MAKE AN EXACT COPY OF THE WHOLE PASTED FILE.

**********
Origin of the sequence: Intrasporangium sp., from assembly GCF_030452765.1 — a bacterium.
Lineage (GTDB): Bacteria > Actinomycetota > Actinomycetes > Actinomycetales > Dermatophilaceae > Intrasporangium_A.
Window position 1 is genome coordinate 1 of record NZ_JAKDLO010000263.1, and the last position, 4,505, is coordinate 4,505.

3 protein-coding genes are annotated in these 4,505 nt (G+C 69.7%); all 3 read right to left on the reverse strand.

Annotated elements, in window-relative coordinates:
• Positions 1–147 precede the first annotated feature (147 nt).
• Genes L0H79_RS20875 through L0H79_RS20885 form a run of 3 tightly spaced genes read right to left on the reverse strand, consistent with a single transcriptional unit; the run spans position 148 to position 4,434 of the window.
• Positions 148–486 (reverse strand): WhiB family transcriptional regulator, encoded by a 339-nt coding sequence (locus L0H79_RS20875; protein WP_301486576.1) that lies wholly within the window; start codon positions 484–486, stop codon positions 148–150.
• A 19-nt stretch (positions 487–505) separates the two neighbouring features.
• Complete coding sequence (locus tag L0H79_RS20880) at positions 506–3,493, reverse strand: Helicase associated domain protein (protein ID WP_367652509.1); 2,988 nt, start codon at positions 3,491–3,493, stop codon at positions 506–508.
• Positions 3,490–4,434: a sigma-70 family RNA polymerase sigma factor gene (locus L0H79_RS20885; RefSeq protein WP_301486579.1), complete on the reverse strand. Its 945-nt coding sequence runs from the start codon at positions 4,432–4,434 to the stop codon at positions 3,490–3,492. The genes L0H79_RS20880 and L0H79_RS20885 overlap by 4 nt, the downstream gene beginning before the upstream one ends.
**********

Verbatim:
Origin of the sequence: Intrasporangium sp., from assembly GCF_030452765.1 — a bacterium.
Lineage (GTDB): Bacteria > Actinomycetota > Actinomycetes > Actinomycetales > Dermatophilaceae > Intrasporangium_A.
Window position 1 is genome coordinate 1 of record NZ_JAKDLO010000263.1, and the last position, 4,505, is coordinate 4,505.

3 protein-coding genes are annotated in these 4,505 nt (G+C 69.7%); all 3 read right to left on the reverse strand.

Annotated elements, in window-relative coordinates:
• Positions 1–147 precede the first annotated feature (147 nt).
• Genes L0H79_RS20875 through L0H79_RS20885 form a run of 3 tightly spaced genes read right to left on the reverse strand, consistent with a single transcriptional unit; the run spans position 148 to position 4,434 of the window.
• Positions 148–486 (reverse strand): WhiB family transcriptional regulator, encoded by a 339-nt coding sequence (locus L0H79_RS20875; protein WP_301486576.1) that lies wholly within the window; start codon positions 484–486, stop codon positions 148–150.
• A 19-nt stretch (positions 487–505) separates the two neighbouring features.
• Complete coding sequence (locus tag L0H79_RS20880) at positions 506–3,493, reverse strand: Helicase associated domain protein (protein ID WP_367652509.1); 2,988 nt, start codon at positions 3,491–3,493, stop codon at positions 506–508.
• Positions 3,490–4,434: a sigma-70 family RNA polymerase sigma factor gene (locus L0H79_RS20885; RefSeq protein WP_301486579.1), complete on the reverse strand. Its 945-nt coding sequence runs from the start codon at positions 4,432–4,434 to the stop codon at positions 3,490–3,492. The genes L0H79_RS20880 and L0H79_RS20885 overlap by 4 nt, the downstream gene beginning before the upstream one ends.